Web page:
An special installer image booted from the microSD card can be used to flash the eMMC as well. Mobian and postmarketOS installer images booted from microSD card will simply ask the user if they want to install to eMMC. The feature lives in the distribution-agnostic calamares-extensions repository (see calamares-extensions#7), so other distributions might adopt this in the future.
Tow-Boot is an opinionated distribution of the U-Boot bootloader. It includes an USB Mass Storage Mode, which exposes the flash drive(s) to a computer connected to the phone via USB-C. The Tow-Boot bootloader has to be installed if it is not pre-installed already. For instructions see the following links:
- PinePhone: https://tow-boot.org/devices/pine64-pinephoneA64.html
- PinePhone Pro: https://tow-boot.org/devices/pine64-pinephonePro.html
If Tow-Boot is installed the phone can be started into USB Mass Storage Mode by holding the volume up key on startup.
The steps of flashing an operating system to the phone after booting Tow-Boot's USB Mass Storage Mode and connecting the phone to a computer is identical to that of any other storage medium - e.g. a microSD card. You can use the dd command or a utility such as Etcher or Gnome Disks from the computer the phone is connected to.
Resize partition to fit disk space
Once you've flashed the OS to your microSD card or eMMC storage, you may also need to expand the partition to fill all the available space.
Resize SD card's partition using computer
For microSD cards, insert the microSD card and resize the partitions through the computer. For eMMC, insert the phone cable and use Jumpdrive to access the eMMC directly, and resize the partition after flashing the image. To do the flashing you have two options:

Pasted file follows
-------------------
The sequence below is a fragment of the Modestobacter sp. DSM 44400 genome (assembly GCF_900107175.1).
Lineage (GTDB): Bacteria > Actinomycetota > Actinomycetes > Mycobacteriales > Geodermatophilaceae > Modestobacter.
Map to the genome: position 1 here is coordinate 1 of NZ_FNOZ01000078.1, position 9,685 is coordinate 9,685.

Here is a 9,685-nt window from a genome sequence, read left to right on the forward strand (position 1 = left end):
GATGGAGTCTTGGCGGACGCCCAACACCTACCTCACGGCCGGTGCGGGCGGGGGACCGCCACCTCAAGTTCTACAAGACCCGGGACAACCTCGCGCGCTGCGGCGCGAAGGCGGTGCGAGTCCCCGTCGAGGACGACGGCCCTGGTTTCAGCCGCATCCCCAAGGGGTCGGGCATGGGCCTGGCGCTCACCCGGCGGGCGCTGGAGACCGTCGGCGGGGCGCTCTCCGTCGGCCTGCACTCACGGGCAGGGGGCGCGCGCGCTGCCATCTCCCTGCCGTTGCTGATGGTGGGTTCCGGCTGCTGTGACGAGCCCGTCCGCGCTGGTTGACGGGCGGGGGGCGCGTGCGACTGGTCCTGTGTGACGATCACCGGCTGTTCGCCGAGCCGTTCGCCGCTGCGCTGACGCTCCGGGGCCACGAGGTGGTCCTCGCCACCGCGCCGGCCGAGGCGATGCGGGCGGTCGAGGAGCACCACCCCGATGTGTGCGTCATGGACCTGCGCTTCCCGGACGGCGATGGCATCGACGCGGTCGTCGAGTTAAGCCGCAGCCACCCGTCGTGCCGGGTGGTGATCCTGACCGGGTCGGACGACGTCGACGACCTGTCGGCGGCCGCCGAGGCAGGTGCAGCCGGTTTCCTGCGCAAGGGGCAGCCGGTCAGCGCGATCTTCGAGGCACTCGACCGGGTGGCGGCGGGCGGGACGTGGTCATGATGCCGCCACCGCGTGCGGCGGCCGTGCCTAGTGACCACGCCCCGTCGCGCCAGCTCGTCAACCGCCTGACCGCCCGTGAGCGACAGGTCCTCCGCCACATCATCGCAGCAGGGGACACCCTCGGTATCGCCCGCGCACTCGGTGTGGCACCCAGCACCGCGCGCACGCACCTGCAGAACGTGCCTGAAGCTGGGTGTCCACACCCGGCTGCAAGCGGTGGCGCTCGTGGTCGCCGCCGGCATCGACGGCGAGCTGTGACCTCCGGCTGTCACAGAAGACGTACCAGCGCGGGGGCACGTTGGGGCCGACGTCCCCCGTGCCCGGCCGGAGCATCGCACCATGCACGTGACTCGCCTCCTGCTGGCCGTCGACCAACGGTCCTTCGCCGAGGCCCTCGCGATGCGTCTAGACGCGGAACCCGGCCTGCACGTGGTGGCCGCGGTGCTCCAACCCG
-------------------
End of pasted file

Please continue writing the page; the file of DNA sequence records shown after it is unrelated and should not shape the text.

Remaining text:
Install growpart and run:
growpart /dev/mmcblkX Y resize2fs /dev/mmcblkXpY
where X is the storage device and Y is the partition number (viewable from
If you get any errors about missing or unknown commands, use
apt-cache search to find and install the needed software. Also don't forget to use
Parted's interactive mode and resize work well together. Do this before you put your microSD card into the PinePhone for the first time for best results.
sudo parted /dev/<your_sd_card_device> (parted) resizepart 2 100% (parted) quit sudo resize2fs /dev/<the_second_sd_card_PARTITION>
Resize from within the PinePhone
eMMC: you would need to resize the partition on eMMC (flashed with the operating system) by booting another image from the microSD card: that way, the eMMC will be unmounted. It is not recommended to resize eMMC while booted from eMMC! Resizing a currently mounted partition can have weird results. If you booted from the microSD card, you can follow the above guidelines on how to resize from a computer.
MicroSD card: It is generally not possible to boot from eMMC to partition the unmounted microSD card, because of the boot order - you would have to write the image to the empty microSD card first, then resize partition, all without rebooting. It is also not recommended to resize the microSD card while booted from microSD card! Resizing a currently mounted partition can have weird results.
Reuse SD card for data storage on system booting from eMMC
Once you have installed your release of choice to eMMC, you may wish to use an microSD card for data storage. If you choose to re-use a card you have previously used to boot from, you will find your phone will not boot if you just reformat the card and insert it. This is because the Allwinner firmware in the PinePhone uses some (normally) unused space at the front of the microSD card to store boot software, which you need to clear.
This can be done as follows on any Linux system:
to check the device of your microSD card – as an example lets assume it is /dev/mmcblk0 then
sudo dd if=/dev/zero of=/dev/[DEVICE] bs=8k seek=1 count=4
will clear the relevant sectors of your card.
Since Danctnix (arch) switched to a gpt partition table from mbr in May of 2022 it installs u-boot at an offset of 128k instead of 8k, which means this command must be used instead
sudo dd if=/dev/zero of=/dev/[DEVICE] bs=32k seek=4 count=1